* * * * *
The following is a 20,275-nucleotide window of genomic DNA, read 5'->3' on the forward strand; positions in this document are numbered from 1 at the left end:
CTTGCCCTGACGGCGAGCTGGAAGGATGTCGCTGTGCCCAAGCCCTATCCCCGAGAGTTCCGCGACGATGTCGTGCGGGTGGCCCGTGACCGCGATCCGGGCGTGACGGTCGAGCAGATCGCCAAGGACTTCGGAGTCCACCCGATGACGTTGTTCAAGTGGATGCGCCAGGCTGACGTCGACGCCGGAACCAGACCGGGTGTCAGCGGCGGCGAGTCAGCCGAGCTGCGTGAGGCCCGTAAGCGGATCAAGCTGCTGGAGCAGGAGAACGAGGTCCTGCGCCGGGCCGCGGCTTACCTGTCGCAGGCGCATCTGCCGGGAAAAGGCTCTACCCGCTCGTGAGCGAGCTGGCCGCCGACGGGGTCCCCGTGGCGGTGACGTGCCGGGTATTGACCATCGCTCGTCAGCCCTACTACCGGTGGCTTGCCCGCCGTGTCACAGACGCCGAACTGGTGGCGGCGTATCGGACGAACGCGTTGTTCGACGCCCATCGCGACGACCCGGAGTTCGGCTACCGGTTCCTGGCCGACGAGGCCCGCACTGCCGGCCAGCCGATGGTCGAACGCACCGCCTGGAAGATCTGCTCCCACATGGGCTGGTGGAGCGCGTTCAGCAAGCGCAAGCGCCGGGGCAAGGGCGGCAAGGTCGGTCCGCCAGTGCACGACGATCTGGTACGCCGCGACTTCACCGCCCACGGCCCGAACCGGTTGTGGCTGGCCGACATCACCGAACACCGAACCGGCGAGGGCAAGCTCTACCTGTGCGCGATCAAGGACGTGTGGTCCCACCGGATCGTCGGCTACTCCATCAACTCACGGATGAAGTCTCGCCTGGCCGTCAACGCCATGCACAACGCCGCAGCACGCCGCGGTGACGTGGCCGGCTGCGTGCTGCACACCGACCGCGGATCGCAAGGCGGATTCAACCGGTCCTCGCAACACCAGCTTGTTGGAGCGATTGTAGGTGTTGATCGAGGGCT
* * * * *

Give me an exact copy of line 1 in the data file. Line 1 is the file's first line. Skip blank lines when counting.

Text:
The following is a 20,275-nucleotide window of genomic DNA, read 5'->3' on the forward strand; positions in this document are numbered from 1 at the left end: